The Bigness Project

The Bigness Project

By Jennifer Burns

After a few months of breaking a sweat trying to get in and out my favorite jeans, I finally bought a pair a size up this month. It was a pretty exciting milestone for me. Yesterday (Jan. 16) marks one year since starting a six-week Macros workshop at CrossFit Full Circle.

The coaches at Full Circle can and do help people lose fat (and/or weight) when that is a person’s goal, but they can also help when that is not your goal. Last New Year’s, I sat down and thought about my fitness goal, breaking it down until I came to two small steps that could lead me there. When I joined Full Circle in 2015, it was with an eye on eventually trying out a CrossFit competition. Physically, I tend toward “jack of all trades, master of none” and CrossFit seemed like it could be a good fit there. Plus, my brain and my knees were tired of focusing on running.

So my big secret desire/goal became to compete in a CrossFit competition in the Master’s division when I turn 40. January 16, 2016 (my birthday) marked three years until 40. Thinking through where I was and where I wanted to be, sure, I needed things like double unders and muscle ups, but my biggest weakness is just that. Weakness. Especially weakness related to all things barbell. Strength is something that takes a lot of time and effort, but I thought three years might be enough.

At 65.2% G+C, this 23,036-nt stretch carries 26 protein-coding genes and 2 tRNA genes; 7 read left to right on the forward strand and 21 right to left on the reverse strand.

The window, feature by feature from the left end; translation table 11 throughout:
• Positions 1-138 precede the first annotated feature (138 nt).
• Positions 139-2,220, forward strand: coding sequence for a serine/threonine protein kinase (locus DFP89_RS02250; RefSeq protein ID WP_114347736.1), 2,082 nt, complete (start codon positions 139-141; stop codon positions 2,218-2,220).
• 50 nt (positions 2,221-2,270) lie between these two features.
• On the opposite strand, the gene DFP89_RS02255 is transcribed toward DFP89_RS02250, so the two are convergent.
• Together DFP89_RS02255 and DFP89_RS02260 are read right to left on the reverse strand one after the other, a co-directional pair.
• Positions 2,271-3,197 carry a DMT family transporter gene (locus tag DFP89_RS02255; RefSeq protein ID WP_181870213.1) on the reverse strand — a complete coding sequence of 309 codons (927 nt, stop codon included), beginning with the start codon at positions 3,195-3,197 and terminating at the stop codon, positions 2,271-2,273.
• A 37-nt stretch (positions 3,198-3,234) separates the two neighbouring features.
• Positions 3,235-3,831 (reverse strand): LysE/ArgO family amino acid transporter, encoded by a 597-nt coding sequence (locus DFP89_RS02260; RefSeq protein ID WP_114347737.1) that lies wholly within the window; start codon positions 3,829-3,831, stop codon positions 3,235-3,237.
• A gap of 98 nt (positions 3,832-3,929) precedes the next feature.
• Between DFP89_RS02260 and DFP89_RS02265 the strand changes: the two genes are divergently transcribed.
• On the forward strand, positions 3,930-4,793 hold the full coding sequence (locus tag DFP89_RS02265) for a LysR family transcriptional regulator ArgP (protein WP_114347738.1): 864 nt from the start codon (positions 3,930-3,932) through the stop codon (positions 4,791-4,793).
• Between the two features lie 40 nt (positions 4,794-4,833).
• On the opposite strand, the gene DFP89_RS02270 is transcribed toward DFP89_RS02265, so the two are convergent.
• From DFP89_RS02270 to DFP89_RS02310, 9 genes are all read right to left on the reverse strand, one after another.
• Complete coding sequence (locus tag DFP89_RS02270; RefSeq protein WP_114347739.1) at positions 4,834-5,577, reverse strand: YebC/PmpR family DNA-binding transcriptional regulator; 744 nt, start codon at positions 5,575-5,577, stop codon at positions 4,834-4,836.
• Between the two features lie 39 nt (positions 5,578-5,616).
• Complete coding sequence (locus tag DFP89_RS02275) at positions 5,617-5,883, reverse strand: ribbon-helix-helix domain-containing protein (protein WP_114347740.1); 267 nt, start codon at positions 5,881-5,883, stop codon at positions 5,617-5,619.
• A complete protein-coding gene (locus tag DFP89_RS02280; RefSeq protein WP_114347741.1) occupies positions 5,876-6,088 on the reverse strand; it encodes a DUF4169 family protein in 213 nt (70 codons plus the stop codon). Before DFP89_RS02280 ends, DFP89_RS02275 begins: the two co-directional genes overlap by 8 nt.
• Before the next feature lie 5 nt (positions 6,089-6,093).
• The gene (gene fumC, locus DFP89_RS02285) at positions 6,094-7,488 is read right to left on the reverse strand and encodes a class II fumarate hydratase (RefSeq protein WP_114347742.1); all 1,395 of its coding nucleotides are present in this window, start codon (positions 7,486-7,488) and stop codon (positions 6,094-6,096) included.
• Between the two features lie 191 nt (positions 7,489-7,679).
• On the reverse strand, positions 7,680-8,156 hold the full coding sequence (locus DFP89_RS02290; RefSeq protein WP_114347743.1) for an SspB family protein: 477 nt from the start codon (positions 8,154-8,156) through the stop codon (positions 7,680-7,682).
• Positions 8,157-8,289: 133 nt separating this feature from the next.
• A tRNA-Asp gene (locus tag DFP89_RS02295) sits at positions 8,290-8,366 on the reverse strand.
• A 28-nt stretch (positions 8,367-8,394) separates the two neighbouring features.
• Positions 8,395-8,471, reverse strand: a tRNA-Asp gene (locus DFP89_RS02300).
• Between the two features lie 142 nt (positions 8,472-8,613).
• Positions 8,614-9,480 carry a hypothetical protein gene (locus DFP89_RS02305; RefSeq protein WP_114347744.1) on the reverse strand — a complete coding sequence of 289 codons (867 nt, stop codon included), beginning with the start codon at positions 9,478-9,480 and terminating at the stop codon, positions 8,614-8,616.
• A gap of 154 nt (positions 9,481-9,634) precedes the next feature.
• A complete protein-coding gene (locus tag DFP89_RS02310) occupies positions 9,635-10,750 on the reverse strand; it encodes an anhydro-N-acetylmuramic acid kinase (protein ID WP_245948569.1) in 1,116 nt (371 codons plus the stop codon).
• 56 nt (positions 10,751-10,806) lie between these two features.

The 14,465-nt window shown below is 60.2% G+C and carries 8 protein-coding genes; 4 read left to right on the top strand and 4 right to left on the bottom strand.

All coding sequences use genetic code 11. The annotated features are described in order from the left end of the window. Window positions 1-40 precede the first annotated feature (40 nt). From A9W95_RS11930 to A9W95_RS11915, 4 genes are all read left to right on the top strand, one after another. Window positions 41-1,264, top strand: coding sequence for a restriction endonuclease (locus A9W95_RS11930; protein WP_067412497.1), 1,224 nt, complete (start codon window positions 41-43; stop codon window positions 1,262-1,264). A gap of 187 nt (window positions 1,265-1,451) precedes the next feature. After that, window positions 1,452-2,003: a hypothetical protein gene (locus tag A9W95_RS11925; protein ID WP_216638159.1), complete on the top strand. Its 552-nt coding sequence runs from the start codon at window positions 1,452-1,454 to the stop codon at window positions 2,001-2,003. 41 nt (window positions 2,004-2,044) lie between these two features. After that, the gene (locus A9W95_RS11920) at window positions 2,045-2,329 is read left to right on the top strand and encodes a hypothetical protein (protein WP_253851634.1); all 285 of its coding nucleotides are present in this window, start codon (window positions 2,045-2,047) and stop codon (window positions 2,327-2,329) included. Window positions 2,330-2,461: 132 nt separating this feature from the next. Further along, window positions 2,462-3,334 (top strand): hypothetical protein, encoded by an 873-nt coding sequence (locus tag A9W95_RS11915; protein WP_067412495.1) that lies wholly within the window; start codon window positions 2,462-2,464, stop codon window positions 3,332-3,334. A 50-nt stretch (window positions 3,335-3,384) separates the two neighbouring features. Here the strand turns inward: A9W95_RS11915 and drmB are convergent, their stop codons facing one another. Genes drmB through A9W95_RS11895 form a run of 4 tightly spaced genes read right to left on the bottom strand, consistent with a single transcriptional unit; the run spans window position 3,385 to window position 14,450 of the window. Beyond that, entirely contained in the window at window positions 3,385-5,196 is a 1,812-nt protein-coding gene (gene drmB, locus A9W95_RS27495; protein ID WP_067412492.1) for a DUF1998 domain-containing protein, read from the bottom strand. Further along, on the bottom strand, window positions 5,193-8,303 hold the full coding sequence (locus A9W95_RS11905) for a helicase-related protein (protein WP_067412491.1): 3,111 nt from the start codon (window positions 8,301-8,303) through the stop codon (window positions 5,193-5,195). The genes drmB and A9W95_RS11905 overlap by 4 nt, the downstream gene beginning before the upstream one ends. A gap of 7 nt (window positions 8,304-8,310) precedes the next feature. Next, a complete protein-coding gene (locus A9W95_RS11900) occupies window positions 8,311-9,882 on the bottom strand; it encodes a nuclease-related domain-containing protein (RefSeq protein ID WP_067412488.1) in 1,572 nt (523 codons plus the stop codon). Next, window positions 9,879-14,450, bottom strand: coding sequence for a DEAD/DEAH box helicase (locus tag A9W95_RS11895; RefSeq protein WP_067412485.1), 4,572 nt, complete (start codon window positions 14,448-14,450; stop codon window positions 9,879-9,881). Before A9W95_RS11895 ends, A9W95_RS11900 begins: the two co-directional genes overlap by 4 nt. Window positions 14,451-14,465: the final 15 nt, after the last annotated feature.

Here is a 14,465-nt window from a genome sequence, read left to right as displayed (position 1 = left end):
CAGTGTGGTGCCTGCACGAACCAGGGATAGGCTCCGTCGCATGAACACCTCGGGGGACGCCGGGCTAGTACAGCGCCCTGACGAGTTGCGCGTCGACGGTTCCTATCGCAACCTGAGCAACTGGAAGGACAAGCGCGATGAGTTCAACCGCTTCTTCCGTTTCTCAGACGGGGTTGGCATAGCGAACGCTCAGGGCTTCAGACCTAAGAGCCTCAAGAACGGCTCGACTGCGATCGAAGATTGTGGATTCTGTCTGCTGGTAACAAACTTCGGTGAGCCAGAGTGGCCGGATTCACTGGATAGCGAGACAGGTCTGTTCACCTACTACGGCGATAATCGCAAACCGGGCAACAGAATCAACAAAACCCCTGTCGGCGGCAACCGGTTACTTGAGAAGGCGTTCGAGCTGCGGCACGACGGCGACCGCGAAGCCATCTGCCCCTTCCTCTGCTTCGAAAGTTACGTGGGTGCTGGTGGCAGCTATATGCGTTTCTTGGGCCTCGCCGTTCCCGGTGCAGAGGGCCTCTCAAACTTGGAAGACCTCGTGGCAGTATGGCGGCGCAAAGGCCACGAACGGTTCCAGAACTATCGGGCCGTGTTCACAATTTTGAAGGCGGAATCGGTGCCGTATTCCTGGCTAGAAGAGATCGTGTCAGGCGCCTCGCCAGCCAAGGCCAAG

From the goal that was three years out, I extrapolated a plan that meant moving from the WOD classes into the barbell class, and I realized I needed to be willing to gain more weight to gain muscle and strength. To that point, I had in the two years prior, working mostly on bodyweight exercises, gained six pounds, which I thought was pretty scandalous at the time. I had been loosely tracking macros using various online calculators and trial and error to come up with my numbers, but I was struggling to maintain upward progress. Not because I’m a “hard gainer,” but because I would panic and cut back.

Despite desiring growth, the reality is that I was and am fighting a lifetime of social indoctrination. I fear “getting too big.” No, that’s not true. I fear other people thinking I’m “getting too big.” I needed outside help, a professional that could advise me and talk me off the cliff when I feared the number on the scale. Luckily Full Circle was holding a six-week macro class that included periodic body fat measuring, and a personalized plan tweaked as needed throughout the course. I grabbed my birthday money and jumped in.

It turns out my mostly Google school of nutritional education wasn’t too far off from the right direction, but the class was invaluable. Being told I should eat 150 grams MORE carbs/day than I had been when I thought I was already consuming a shocking amount was helpful. A lot of the stuff covered in the lectures I had heard or read before, but implementing it with professional oversight was much more useful than I had expected. My work capacity increased significantly, and I was excited.